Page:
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The Changing Relationship Between Accountability and Responsibility

Friday, September 3, 2010
Collaborative technologies apply flattening pressure to hierarchical organizational structures by diffusing the ability to publish, share and disseminate information. For example consider the action of publishing something to the corporate intranet compared to an enterprise wiki.


Intranet Publishing is a Linear Process

This linear process is designed to ensure compliance with a broad set of interrelated policy frameworks, such as official languages, access to information and privacy, information management directives, values and ethics, etc. It does so by making people along the chain responsible for formally approving the content. These people are gatekeepers, key decision making nodes along the pipeline. While this type of system may ultimately produce compliance, it does so at the cost of expediency and thus perhaps even relevancy. In short, when it comes to internal communication models, many hands don’t always make light work, sometimes they make long work.


Wikis are Different (or at least they can be)

In an open enterprise wiki environment, publishing is unfettered. It can be instantly achieved by anyone in the organization. This means that formalized structures (e.g. linear approval processes) are incredibly difficult to maintain. Since there is no formal chain of command that ensures policy compliance, there are no nodes of decision-making that act as gatekeepers. In this model publishers are not only responsible for production but for policy-compliant production. In short, wikis make for quick publication but at the cost of ensured policy compliance.


How Does This Affect the Relationship Between Accountability And Responsibility?

In an enterprise wiki, publishers may have new found responsibility but the traditional accountability chain (i.e. the hierarchy) remains intact. I can't say for certain what the exact impact of this is on the organization other than it is largely seen as an erosion of power of gatekeepers. Gatekeepers rely on the bureaucratic tradition of:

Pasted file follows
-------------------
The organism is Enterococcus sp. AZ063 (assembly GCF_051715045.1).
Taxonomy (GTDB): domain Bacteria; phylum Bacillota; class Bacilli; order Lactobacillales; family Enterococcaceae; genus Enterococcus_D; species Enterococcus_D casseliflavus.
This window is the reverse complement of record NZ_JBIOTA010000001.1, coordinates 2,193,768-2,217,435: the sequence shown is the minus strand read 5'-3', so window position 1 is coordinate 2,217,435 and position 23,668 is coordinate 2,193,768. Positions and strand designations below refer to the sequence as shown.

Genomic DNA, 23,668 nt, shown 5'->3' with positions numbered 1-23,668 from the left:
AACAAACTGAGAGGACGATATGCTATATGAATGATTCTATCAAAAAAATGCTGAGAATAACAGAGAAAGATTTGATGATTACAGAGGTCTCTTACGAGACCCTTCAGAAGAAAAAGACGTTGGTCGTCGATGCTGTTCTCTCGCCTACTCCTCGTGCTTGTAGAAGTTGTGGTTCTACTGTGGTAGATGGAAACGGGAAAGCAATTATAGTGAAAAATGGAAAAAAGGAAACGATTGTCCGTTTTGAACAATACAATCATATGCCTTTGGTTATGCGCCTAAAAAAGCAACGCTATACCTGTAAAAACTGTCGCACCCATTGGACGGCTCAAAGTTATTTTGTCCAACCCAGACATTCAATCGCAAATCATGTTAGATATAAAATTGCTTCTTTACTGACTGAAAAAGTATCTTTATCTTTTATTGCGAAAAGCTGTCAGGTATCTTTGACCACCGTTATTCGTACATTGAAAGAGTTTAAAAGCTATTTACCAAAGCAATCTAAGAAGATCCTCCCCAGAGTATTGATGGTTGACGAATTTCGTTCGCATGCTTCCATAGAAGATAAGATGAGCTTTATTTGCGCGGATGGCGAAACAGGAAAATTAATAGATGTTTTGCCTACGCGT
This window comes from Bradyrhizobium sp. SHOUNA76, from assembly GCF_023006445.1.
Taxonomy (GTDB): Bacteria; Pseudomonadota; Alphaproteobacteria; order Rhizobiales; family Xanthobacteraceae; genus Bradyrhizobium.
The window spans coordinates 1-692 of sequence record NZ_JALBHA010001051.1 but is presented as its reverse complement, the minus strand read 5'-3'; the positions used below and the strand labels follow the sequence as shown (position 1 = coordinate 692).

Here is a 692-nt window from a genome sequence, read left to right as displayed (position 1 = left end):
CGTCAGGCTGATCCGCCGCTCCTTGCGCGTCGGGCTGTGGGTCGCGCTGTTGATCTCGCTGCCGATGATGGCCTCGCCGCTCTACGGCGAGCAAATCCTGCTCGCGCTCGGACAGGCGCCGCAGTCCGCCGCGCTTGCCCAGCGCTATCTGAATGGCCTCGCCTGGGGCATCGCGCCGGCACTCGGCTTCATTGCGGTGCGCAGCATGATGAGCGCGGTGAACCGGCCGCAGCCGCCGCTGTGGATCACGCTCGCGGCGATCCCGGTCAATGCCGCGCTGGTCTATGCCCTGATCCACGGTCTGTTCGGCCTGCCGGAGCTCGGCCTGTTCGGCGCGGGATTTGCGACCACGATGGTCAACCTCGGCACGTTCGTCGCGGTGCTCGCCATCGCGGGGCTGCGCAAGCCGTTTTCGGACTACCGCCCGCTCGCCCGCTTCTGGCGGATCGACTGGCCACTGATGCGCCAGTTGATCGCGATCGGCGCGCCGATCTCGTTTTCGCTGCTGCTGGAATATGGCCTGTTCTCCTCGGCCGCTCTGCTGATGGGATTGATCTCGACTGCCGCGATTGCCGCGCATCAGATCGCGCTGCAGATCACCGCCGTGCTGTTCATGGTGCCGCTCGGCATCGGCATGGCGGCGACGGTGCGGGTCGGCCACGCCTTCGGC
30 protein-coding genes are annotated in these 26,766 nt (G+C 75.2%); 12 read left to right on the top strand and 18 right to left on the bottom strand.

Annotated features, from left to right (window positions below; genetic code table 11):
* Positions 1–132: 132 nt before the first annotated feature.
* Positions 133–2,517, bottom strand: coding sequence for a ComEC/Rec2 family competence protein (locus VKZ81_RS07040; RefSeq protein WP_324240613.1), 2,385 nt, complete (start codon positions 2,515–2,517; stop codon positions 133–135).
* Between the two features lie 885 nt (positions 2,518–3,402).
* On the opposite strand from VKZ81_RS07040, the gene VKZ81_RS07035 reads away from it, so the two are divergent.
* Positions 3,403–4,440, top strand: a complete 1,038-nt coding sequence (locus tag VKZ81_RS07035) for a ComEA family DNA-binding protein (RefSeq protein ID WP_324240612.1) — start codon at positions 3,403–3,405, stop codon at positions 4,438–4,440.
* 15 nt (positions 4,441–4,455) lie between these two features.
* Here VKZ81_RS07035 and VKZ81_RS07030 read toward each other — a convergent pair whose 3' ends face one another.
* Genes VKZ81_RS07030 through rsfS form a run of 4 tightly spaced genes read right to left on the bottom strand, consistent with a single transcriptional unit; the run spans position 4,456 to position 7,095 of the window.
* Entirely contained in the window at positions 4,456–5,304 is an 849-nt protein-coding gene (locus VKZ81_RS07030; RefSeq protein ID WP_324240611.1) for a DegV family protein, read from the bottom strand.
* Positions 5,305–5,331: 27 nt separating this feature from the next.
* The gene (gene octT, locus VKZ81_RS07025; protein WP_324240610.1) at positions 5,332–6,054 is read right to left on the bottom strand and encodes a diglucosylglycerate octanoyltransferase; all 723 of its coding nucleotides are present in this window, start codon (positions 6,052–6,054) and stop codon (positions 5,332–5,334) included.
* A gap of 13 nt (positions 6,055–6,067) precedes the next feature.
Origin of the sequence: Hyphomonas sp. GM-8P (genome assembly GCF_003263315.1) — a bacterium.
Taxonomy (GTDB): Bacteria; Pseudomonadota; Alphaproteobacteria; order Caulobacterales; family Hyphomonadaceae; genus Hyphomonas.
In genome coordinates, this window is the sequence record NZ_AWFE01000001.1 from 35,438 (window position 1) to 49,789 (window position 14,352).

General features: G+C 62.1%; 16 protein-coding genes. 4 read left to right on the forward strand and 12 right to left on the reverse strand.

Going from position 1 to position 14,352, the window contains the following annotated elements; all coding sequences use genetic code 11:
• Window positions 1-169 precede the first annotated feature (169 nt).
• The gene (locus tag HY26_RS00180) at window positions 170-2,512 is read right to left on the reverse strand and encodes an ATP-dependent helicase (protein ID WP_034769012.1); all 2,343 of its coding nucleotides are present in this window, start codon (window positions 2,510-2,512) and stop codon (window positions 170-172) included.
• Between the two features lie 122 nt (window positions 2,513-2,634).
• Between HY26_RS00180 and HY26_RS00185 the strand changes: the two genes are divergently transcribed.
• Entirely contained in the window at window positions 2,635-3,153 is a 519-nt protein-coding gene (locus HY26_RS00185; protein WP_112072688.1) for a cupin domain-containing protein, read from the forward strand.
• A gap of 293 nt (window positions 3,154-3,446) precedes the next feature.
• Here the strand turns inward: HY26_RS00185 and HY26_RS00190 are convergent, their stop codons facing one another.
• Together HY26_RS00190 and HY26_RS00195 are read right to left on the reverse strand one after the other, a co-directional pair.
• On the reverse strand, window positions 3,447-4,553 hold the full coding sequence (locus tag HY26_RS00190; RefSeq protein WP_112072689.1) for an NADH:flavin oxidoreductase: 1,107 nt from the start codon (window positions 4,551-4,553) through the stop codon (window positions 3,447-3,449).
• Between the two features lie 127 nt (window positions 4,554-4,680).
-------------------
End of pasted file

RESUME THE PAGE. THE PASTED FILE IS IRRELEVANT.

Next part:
Power = Knowledge

Where:


Knowledge = Position within the hierarchy x # of direct reports x Information / relative importance vis-a-vis other areas


The reason this equation works is simple: the information/action/work must be routed through the established process. The minute that process changes, say by implementing an enterprise wiki in parallel to a corporate intranet, the power structure implodes. Ask anyone working in these spaces right now and they will tell you that corporate intranets are losing ground quickly to enterprise wikis.


These will be difficult times

This shift – enabled by changes to the relationship between responsibility and accountability – is playing out in the culture right now. It is creating confusion inside organizations, people are unsure where to put information, where to find it, and in some cases which source of competing information is the most accurate.

The underlying question isn't really whether or not we should replace our intranets with wikis but rather what type of culture do we want our institutions to support? The reason there is so much tension around these issues is that the institution isn't designed to work in the ways that new collaborative technologies now enable us to.

We are slowly moving into a way of working, a way of thinking – perhaps even a way of being – that is not conducive with our way of managing, how we create incentives and/or how we create disincentives.

Maybe it is time for a redesign.


[Image credit: chelseagirl]